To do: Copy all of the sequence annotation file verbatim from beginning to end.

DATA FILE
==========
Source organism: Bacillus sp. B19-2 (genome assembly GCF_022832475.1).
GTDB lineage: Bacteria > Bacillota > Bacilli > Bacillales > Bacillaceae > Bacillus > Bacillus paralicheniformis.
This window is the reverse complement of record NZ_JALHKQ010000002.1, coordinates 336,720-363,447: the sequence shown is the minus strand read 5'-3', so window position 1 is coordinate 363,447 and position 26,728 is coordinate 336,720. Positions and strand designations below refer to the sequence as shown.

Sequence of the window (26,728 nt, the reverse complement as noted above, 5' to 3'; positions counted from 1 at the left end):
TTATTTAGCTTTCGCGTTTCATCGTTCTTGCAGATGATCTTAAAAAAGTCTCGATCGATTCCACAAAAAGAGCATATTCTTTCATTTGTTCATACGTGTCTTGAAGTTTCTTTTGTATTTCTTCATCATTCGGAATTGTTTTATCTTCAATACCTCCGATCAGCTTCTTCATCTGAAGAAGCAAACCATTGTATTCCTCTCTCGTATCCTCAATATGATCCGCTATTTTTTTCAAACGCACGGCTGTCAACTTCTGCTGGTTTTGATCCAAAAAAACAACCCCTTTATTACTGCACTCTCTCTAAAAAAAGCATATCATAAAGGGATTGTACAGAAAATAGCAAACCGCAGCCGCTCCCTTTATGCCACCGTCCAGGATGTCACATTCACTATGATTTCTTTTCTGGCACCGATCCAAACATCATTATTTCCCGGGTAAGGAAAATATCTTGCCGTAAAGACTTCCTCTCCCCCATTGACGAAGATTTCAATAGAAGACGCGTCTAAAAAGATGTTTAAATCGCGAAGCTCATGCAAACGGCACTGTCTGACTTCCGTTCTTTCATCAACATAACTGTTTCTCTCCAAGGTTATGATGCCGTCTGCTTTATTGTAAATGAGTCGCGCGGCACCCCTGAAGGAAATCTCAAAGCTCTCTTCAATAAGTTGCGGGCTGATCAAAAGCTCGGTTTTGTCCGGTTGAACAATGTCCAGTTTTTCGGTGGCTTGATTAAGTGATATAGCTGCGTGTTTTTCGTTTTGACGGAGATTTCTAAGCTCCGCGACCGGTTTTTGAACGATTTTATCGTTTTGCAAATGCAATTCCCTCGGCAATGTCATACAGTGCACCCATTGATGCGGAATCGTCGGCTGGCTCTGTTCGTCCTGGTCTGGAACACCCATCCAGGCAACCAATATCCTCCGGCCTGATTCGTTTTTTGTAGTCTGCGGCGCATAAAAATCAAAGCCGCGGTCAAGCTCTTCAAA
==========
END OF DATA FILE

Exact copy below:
Source organism: Bacillus sp. B19-2 (genome assembly GCF_022832475.1).
GTDB lineage: Bacteria > Bacillota > Bacilli > Bacillales > Bacillaceae > Bacillus > Bacillus paralicheniformis.
This window is the reverse complement of record NZ_JALHKQ010000002.1, coordinates 336,720-363,447: the sequence shown is the minus strand read 5'-3', so window position 1 is coordinate 363,447 and position 26,728 is coordinate 336,720. Positions and strand designations below refer to the sequence as shown.

Sequence of the window (26,728 nt, the reverse complement as noted above, 5' to 3'; positions counted from 1 at the left end):
TTATTTAGCTTTCGCGTTTCATCGTTCTTGCAGATGATCTTAAAAAAGTCTCGATCGATTCCACAAAAAGAGCATATTCTTTCATTTGTTCATACGTGTCTTGAAGTTTCTTTTGTATTTCTTCATCATTCGGAATTGTTTTATCTTCAATACCTCCGATCAGCTTCTTCATCTGAAGAAGCAAACCATTGTATTCCTCTCTCGTATCCTCAATATGATCCGCTATTTTTTTCAAACGCACGGCTGTCAACTTCTGCTGGTTTTGATCCAAAAAAACAACCCCTTTATTACTGCACTCTCTCTAAAAAAAGCATATCATAAAGGGATTGTACAGAAAATAGCAAACCGCAGCCGCTCCCTTTATGCCACCGTCCAGGATGTCACATTCACTATGATTTCTTTTCTGGCACCGATCCAAACATCATTATTTCCCGGGTAAGGAAAATATCTTGCCGTAAAGACTTCCTCTCCCCCATTGACGAAGATTTCAATAGAAGACGCGTCTAAAAAGATGTTTAAATCGCGAAGCTCATGCAAACGGCACTGTCTGACTTCCGTTCTTTCATCAACATAACTGTTTCTCTCCAAGGTTATGATGCCGTCTGCTTTATTGTAAATGAGTCGCGCGGCACCCCTGAAGGAAATCTCAAAGCTCTCTTCAATAAGTTGCGGGCTGATCAAAAGCTCGGTTTTGTCCGGTTGAACAATGTCCAGTTTTTCGGTGGCTTGATTAAGTGATATAGCTGCGTGTTTTTCGTTTTGACGGAGATTTCTAAGCTCCGCGACCGGTTTTTGAACGATTTTATCGTTTTGCAAATGCAATTCCCTCGGCAATGTCATACAGTGCACCCATTGATGCGGAATCGTCGGCTGGCTCTGTTCGTCCTGGTCTGGAACACCCATCCAGGCAACCAATATCCTCCGGCCTGATTCGTTTTTTGTAGTCTGCGGCGCATAAAAATCAAAGCCGCGGTCAAGCTCTTCAAA